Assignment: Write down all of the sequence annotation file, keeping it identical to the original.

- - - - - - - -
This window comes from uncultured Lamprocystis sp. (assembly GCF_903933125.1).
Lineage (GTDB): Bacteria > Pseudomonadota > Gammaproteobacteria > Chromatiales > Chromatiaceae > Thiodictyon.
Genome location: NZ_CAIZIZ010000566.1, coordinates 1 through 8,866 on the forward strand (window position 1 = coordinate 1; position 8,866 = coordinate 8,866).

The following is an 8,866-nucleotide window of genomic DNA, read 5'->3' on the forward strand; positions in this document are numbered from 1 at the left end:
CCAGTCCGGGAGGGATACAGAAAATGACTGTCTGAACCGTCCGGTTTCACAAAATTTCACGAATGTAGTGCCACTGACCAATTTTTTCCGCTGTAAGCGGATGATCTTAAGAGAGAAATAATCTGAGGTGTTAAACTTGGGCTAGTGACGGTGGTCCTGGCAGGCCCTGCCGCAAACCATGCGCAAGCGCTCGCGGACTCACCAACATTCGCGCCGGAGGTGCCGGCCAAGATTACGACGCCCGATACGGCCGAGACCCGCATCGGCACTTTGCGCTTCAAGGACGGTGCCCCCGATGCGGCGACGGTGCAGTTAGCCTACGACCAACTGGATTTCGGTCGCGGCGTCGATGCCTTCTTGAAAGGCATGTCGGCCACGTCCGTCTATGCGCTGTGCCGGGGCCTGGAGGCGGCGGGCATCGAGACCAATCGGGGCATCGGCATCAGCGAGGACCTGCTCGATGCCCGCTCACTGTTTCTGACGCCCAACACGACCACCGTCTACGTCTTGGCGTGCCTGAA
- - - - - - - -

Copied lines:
This window comes from uncultured Lamprocystis sp. (assembly GCF_903933125.1).
Lineage (GTDB): Bacteria > Pseudomonadota > Gammaproteobacteria > Chromatiales > Chromatiaceae > Thiodictyon.
Genome location: NZ_CAIZIZ010000566.1, coordinates 1 through 8,866 on the forward strand (window position 1 = coordinate 1; position 8,866 = coordinate 8,866).

The following is an 8,866-nucleotide window of genomic DNA, read 5'->3' on the forward strand; positions in this document are numbered from 1 at the left end:
CCAGTCCGGGAGGGATACAGAAAATGACTGTCTGAACCGTCCGGTTTCACAAAATTTCACGAATGTAGTGCCACTGACCAATTTTTTCCGCTGTAAGCGGATGATCTTAAGAGAGAAATAATCTGAGGTGTTAAACTTGGGCTAGTGACGGTGGTCCTGGCAGGCCCTGCCGCAAACCATGCGCAAGCGCTCGCGGACTCACCAACATTCGCGCCGGAGGTGCCGGCCAAGATTACGACGCCCGATACGGCCGAGACCCGCATCGGCACTTTGCGCTTCAAGGACGGTGCCCCCGATGCGGCGACGGTGCAGTTAGCCTACGACCAACTGGATTTCGGTCGCGGCGTCGATGCCTTCTTGAAAGGCATGTCGGCCACGTCCGTCTATGCGCTGTGCCGGGGCCTGGAGGCGGCGGGCATCGAGACCAATCGGGGCATCGGCATCAGCGAGGACCTGCTCGATGCCCGCTCACTGTTTCTGACGCCCAACACGACCACCGTCTACGTCTTGGCGTGCCTGAA